High draws dominated this race as you can see in the result above. Maydanny, who finished 7th, was the only low drawn horse to finish in the first eight. Now normally your eye would not be drawn (excuse the pun) to a horse that had finished outside the top six. However, there clearly was a bias occurring here, and Maydanny was first home on the disadvantaged far side.

Maydanny did not follow the script next time when beaten into fifth as an odds on favourite. However, on his second subsequent run this happened:



From a plum draw (for a front-running type) in stall 1, he destroyed an 18-runner field at Goodwood, winning by five lengths at odds of 5/1.

Looking back to the Royal Hunt Cup, the in-running comments were insightful, too. Maydanny was the only horse to race on the far side out of the first eight finishers. Therefore, on a straight course especially, it is a good idea to look at the race comments in conjunction with the draw positions for the first few runners home in a race.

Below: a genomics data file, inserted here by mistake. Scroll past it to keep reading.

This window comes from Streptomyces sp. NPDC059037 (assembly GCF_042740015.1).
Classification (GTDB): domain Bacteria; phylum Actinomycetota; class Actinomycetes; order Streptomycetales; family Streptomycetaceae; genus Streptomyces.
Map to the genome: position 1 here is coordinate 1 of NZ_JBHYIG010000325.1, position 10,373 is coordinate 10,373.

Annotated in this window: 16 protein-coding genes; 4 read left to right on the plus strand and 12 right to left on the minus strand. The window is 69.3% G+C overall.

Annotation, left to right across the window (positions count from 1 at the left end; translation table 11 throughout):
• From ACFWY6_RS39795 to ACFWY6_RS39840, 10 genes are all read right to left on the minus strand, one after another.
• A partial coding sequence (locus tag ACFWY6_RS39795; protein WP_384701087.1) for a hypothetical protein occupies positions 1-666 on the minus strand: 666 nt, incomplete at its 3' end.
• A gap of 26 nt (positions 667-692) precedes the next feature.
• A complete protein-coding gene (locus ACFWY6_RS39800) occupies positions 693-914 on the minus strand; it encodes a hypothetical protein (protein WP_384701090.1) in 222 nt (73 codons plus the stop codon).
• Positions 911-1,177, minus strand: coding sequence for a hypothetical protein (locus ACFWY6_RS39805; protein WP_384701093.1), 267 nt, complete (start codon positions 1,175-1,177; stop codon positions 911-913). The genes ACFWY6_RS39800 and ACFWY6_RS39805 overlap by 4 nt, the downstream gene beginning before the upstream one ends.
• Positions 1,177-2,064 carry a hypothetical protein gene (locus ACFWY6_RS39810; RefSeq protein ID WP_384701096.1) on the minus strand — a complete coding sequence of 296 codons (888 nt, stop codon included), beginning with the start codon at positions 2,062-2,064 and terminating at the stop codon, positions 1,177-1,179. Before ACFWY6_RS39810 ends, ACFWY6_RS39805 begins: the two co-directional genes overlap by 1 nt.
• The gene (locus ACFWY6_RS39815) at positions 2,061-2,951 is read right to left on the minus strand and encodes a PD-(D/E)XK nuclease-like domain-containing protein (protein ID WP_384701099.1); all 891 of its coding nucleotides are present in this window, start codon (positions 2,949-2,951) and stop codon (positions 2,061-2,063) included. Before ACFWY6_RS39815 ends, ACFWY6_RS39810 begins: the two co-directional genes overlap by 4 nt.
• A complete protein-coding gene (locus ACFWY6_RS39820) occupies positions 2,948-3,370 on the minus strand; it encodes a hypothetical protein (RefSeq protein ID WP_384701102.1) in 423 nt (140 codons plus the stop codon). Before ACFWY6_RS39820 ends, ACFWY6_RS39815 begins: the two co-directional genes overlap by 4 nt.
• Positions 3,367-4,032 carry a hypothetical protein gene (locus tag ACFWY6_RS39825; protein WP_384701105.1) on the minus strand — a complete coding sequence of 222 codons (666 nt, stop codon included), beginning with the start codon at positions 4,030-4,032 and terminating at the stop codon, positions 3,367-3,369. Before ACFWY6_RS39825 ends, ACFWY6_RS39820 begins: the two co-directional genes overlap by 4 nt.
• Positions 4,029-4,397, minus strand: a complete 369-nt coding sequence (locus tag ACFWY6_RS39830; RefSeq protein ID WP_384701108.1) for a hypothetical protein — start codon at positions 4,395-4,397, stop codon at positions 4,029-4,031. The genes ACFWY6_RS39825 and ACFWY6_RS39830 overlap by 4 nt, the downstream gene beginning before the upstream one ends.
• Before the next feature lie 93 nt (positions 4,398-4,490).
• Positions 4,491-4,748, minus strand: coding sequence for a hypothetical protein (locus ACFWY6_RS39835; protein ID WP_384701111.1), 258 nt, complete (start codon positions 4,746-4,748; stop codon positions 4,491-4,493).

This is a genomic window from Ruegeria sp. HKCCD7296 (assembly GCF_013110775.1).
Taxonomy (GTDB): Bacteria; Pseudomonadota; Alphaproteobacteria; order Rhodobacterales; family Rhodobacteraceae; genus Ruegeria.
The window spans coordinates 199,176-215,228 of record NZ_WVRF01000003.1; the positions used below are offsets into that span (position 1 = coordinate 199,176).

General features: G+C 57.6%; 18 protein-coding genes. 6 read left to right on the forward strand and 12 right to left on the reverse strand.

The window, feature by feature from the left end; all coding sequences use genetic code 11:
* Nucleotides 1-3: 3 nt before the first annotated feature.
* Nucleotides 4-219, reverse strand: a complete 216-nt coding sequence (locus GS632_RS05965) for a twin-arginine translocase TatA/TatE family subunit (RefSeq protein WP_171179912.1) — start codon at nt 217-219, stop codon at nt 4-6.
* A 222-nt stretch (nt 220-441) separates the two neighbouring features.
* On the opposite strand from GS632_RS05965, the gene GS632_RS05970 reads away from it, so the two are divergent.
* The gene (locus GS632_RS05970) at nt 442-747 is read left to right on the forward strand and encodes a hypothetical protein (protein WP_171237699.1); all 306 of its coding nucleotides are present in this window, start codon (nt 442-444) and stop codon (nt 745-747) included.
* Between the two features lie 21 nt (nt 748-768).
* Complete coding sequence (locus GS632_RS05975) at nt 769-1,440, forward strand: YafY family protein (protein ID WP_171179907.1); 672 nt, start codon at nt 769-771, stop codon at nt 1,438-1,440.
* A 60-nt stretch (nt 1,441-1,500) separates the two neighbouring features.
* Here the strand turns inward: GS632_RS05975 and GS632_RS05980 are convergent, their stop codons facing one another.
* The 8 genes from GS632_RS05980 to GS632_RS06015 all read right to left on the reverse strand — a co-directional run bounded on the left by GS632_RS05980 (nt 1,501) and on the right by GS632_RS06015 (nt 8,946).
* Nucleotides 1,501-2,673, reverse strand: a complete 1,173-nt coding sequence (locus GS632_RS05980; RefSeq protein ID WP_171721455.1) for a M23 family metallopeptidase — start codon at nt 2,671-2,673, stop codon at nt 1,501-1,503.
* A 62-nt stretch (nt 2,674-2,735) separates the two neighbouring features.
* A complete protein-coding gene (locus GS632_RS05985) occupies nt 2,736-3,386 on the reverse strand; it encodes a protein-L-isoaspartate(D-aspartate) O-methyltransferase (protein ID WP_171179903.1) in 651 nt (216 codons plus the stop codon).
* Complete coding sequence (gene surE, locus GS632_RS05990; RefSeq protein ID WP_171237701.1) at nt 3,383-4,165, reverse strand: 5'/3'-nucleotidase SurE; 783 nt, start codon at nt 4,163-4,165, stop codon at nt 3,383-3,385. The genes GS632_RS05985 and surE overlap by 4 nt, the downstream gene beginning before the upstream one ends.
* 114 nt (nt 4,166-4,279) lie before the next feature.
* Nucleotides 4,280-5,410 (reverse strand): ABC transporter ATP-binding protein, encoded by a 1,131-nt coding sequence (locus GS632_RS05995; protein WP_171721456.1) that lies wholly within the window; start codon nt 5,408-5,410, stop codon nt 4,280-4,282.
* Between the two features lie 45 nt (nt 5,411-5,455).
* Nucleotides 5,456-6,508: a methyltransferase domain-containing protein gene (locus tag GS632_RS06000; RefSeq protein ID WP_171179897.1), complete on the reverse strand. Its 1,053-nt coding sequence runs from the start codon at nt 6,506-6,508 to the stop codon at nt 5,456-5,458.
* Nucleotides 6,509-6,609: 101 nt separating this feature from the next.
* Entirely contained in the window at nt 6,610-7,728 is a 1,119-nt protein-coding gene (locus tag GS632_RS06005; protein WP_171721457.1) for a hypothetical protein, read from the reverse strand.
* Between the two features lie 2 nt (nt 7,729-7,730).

Here is another example, where I would argue the race comments are more clear-cut than the draw numbers. The first five home in the Britannia handicap at Royal Ascot in 2021 were as follows:



If we purely look at the numerical draw positions of the first five finishers, we can see that higher draws seem to have been favoured, but on first glance we may not think the draw bias was hugely significant. It may be a different matter if four of the first five home had been drawn 24 or higher and the other runner had been drawn 1; the numbers are shouting out as us in a case like that. However, if we read the ‘in running’ comments for this race we can see that fourth-placed Dubai Honour was the only one of the first five to race on the far side. The other four raced near side. This fact coupled with the draw positions make this look like a good run from a poor draw.